Children in Difficulty: A Guide to Understanding and Helping

Children in Difficulty: A Guide to Understanding and Helping

Children in Difficulty: A Guide to Understanding and Helping

Children in Difficulty: A Guide to Understanding and Helping


Written by two leading experts in the field, this welcome third edition of Children in Difficulty: A guide to understanding and helpingdiscusses some of the most common, yet incapacitating, difficulties that are frequently encountered by young children and adolescents.

This includes such topics as:

  • ADHD
  • disruptiveness and challenging behaviour in schools and classrooms
  • dyslexia and reading disability
  • eating disorders
  • oppositional defiance, conduct and attachment disorders
  • childhood depression
  • school refusal
  • developmental coordination disorder (dyspraxia)
  • less common mental health problems, such as bipolar disorder and obsessive compulsive disorder.
  • traumatic and stressful situations
  • drug and solvent abuse.

The third edition of this book includes brand new insights from the fields of genetics and neuroscience and ensures claims for the effectiveness of specific interventions are supported by rigorous, scientific evidence. By drawing upon high level scientific and clinical knowledge and distilling it in a way that is accessible to professionals from a range of child care disciplines, this book will be of significant value to those working in education, health or social care, and anyone who needs to be able to recognise and help children in difficulty.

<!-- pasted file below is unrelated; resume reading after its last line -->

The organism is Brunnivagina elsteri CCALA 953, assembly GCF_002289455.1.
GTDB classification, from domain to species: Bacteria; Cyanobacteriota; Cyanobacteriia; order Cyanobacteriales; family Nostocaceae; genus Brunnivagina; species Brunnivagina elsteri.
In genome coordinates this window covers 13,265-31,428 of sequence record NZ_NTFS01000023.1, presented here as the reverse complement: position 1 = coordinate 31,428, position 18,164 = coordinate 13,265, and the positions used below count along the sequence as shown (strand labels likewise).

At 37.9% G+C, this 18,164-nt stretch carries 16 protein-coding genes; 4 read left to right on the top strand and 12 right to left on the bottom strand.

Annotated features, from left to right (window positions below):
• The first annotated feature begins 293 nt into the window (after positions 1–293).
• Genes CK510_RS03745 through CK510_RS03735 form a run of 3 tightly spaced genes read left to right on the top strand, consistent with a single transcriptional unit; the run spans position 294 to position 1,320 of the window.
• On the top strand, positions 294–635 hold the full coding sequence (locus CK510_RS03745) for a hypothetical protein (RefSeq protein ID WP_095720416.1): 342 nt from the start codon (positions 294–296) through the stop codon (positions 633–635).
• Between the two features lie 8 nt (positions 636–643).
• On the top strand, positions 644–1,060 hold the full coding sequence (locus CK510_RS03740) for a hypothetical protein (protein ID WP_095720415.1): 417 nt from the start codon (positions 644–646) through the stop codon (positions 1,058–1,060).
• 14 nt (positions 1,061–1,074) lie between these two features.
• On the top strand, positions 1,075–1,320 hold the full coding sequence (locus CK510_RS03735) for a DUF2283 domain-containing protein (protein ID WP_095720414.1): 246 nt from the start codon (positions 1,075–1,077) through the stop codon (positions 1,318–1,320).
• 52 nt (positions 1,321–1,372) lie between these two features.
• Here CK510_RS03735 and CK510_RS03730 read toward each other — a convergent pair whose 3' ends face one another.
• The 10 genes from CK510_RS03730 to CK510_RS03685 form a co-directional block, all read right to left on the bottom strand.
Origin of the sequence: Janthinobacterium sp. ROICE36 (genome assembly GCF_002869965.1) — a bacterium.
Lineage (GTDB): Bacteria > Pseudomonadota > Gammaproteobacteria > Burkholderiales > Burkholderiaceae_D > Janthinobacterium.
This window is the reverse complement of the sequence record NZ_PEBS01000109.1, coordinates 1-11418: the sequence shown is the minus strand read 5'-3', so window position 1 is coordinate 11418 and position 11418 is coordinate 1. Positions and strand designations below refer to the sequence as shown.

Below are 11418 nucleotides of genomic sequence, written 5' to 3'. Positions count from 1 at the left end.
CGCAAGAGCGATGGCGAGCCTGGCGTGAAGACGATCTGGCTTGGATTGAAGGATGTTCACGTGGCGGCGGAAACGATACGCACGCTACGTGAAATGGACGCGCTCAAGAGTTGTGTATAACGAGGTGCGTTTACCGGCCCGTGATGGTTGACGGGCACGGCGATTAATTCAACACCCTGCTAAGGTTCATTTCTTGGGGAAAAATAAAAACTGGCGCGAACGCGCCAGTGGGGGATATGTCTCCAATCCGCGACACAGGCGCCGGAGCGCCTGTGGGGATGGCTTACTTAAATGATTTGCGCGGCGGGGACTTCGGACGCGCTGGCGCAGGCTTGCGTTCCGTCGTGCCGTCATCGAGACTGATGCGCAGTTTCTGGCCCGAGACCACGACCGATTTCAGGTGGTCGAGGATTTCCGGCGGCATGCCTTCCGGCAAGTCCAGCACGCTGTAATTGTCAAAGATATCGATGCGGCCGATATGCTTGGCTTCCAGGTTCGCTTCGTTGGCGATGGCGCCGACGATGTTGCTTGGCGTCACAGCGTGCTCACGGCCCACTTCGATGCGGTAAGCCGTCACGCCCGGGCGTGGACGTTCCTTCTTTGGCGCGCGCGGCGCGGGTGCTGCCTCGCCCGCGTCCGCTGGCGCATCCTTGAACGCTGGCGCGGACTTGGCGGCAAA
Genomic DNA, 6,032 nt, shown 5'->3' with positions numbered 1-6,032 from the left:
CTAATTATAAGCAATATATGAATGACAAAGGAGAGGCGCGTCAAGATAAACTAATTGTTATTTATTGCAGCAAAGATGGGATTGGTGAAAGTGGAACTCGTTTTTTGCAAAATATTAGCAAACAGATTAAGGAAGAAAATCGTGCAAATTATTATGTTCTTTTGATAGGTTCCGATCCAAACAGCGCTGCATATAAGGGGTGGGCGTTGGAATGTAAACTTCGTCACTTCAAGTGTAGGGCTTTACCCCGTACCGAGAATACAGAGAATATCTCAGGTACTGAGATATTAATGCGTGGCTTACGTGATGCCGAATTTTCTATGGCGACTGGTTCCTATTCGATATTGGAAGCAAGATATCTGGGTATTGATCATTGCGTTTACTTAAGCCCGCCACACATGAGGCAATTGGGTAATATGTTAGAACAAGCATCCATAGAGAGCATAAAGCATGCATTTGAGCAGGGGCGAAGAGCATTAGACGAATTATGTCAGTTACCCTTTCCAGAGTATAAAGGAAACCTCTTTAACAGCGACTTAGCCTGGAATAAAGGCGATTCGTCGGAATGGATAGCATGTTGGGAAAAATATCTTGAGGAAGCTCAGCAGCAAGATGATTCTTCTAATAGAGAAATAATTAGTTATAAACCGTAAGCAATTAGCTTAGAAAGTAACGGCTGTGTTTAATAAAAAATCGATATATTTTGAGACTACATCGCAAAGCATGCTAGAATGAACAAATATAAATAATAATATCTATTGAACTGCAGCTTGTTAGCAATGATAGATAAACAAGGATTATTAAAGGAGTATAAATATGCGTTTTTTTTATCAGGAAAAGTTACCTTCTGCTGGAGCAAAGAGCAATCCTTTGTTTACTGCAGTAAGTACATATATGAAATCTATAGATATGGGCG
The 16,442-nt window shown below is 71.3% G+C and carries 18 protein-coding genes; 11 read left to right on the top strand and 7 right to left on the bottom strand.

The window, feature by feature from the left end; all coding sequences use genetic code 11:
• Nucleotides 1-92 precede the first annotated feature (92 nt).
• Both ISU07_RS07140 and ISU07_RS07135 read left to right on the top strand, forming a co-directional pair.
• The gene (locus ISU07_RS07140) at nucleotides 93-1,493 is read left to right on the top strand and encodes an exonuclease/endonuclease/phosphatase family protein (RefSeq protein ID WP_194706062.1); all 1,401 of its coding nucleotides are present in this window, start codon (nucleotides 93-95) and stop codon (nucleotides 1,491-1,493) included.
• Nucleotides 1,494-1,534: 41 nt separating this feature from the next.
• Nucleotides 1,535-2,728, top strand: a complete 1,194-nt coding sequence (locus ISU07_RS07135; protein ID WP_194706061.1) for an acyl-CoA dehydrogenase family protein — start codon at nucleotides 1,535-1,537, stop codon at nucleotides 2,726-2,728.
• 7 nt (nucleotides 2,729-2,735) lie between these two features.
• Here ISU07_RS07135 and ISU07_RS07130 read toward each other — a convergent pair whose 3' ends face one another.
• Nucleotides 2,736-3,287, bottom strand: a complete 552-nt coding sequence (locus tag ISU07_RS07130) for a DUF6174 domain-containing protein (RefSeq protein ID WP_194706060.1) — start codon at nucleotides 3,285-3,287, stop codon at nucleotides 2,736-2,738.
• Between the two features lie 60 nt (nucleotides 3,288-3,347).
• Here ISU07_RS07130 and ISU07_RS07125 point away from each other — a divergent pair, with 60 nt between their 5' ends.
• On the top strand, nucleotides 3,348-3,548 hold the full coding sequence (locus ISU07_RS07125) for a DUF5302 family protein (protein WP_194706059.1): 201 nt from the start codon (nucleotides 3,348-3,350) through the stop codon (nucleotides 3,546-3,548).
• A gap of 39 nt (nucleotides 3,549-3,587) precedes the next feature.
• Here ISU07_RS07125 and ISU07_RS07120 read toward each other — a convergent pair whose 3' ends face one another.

There are few issues which can raise stronger feelings in the average person than those which relate to children. Be it outrage at their challenging behaviour, or distress at injury or neglect, adults quickly become moved by issues which involve children. Even more fascinating is the way that each person ‘knows’ how the situation or behaviour should be handled – and usually this means that the delinquent needs more punishment, or the hurt child needs more care. While such emotional responses are very understandable, they are not always the correct way to intervene in a situation to ensure that matters will be improved. A child’s functioning and development are influenced by many (at times, competing) influences, and any efforts to help must be informed by an understanding of these.

Influences upon development

Genetics and epigenetics

The genetic make-up inherited from their parents is increasingly seen as a significant influence on many diverse aspects of the child’s growth, development and ultimate functioning. The belief that problems located within the parents can be passed on to their children has been persuasive since biblical times. The advent of scientific study, and the work of Gregor Mendel, the Augustinian monk, gave a clear understanding of the principles of heredity, and prompted research into DNA and the chromosomes that are made from it.

Research into conditions such as Down syndrome has clearly shown that changes to the chromosomes can be responsible for some major, and sometimes profound, changes in functioning and development. However, research has also begun focusing upon the mechanisms and chemicals that take the information held in the DNA and translate it into the cell’s structure and function.

Studies of how interventions bring about their effect have shown that experiences influence the translation machinery of the gene, changing in some instances the expression of the gene and the genome itself. This is the essence of a gene x environment interaction. Trying to understand this process is the science of epigenetics.

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